Although the 0% balance transfers on offer are less good at the end of 2018 than they were a year ago, there are still some great deals to be had. So good that you may be wondering what the catch is!
Banks do expect to make money from these “bargain offers”. If you know how, you can plan to avoid this and make sure you are the one that gets the bargain, not the credit card company.
How do banks make profits from these bargain offers?
Banks make money in four ways:
- up-front fees the fees on the top deals great value, but if your credit record isn’t perfect, you are going to be paying a higher fee;
- borrowers losing 0% deal if you are late paying or go over your credit limit, the 0% deal will be ended and you are back to high-interest rates; 3 million people have had this happen, losing the 0% deal often in the first few months.
- borrowers using card for new purchases The card companies get a small transaction fee from the seller every time a card is used to buy something. And the borrower has to pay interest on new purchases. See this news story where someone didn’t understand this,
- high interest charges after the end of 0% period RBS, who stopped offering 0% transfers a few years ago, said that over a third of their borrowers kept balances on the card for more than seven months after the 0% period ended.
So get organised!
None of these problems should stop you from taking out a 0% credit card if your credit rating is good enough to get one. You just have to be organised so that you take advantage of the deal and the lender doesn’t take advantage of you.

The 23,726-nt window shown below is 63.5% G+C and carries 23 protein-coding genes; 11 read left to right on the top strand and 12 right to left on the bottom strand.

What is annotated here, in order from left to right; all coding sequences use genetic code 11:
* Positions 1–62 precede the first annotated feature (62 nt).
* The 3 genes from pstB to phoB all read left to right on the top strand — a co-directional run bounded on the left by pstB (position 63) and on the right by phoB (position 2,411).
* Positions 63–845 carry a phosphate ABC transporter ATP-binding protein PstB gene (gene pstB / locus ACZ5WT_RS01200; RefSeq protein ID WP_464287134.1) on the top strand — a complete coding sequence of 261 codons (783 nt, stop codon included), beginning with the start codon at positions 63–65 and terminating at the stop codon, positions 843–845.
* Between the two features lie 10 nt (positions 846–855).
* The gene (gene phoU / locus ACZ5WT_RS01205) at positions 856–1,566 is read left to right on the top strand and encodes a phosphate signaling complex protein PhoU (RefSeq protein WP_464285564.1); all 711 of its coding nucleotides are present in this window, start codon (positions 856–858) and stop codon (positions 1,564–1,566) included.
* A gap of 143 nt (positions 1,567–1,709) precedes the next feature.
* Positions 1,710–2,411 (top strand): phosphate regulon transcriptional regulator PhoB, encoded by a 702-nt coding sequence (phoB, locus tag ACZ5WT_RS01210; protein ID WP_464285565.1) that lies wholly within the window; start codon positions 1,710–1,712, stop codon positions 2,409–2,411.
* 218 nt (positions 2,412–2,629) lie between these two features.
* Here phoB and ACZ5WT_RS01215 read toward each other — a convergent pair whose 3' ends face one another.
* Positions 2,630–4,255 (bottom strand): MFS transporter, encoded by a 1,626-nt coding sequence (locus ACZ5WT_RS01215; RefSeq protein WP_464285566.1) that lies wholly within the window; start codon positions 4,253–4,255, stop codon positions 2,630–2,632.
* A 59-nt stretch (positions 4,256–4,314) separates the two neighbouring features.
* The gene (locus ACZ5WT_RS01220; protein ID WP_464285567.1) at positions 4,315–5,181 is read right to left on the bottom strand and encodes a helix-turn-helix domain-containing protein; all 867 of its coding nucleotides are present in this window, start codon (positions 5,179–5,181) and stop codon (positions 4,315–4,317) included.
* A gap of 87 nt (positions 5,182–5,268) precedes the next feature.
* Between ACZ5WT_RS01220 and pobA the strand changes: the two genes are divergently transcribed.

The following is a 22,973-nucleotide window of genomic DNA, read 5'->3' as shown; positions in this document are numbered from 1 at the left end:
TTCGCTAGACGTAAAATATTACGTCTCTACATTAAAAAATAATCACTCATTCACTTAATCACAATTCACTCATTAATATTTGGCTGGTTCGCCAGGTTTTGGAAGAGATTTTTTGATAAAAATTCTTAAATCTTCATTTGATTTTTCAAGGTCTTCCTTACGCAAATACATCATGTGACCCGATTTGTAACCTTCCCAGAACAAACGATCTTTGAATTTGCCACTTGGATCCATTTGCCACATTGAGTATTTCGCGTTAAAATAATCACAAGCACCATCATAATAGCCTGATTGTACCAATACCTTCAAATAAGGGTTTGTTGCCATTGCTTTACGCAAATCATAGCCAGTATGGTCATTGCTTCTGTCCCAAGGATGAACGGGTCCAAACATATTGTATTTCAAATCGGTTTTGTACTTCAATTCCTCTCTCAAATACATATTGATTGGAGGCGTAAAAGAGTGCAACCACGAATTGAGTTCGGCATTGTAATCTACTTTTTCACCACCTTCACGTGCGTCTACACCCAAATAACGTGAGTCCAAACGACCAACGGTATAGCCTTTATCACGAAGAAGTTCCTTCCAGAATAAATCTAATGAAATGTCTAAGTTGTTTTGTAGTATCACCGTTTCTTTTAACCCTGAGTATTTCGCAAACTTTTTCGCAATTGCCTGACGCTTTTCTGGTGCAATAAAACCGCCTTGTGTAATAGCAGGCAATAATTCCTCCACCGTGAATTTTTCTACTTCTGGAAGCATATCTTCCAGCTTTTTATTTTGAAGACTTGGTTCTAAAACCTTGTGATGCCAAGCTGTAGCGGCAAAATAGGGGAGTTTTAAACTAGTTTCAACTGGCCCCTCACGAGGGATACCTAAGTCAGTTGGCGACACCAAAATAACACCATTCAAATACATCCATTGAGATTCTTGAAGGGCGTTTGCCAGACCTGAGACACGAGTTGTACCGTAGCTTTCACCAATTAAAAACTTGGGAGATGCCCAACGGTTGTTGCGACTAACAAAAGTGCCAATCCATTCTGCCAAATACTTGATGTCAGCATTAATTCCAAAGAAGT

First, don’t rely on your memory to make those minimum monthly payments. You may think you are not going to forget, but a busy period at work, a nasty dose of flu or a family crisis can spoil your good intentions. By missing a payment or making it late, you won’t just lose this 0% offer, you are likely to get a black mark on your credit rating which will make it hard to get another one.
The best thing you can do is divide the debt by the number of months in the offer and set up a standing order for that amount. That means at the end of the deal you are debt free, so say thanks to Mr CardCo for the really cheap loan for 3 years!
If you don’t think you can afford this every month, then set up a direct debit so that the credit card company always takes the minimum amount each month. Then overpay this whenever you are able.
Second, it’s vital that you don’t forget when the 0% period finishes. If you have a diary, make an entry one or two months before the deal ends to remind you to start looking for a new one. Or sign up to MoneySavingExpert’s Tart Alert, which will email or text you when there is six weeks to go.
Third, don’t be tempted into spending on your balance transfer card – leave it at home or, even better, cut it up!
The aim is to clear your debt – not keep rearranging it
The best use of 0% balance transfer credit cards is to let you pay off the debt in the cheapest way, not keep on shuffling it at the end. This is a golden time for borrowers with good credit ratings, so take advantage of it to clear your debts.
This may not seem important now, with interest rates being low, but this is the only time it is easy for you… in a few years time when rates have gone up, much of your monthly payment will be swallowed up by interest charges.
This is especially important if you may want to get a mortgage or remortgage in the next few years. Even if you think your debt is easily manageable because it’s at 0%, you may fail a mortgage lender’s affordability checks, see Can I get a mortgage with debts?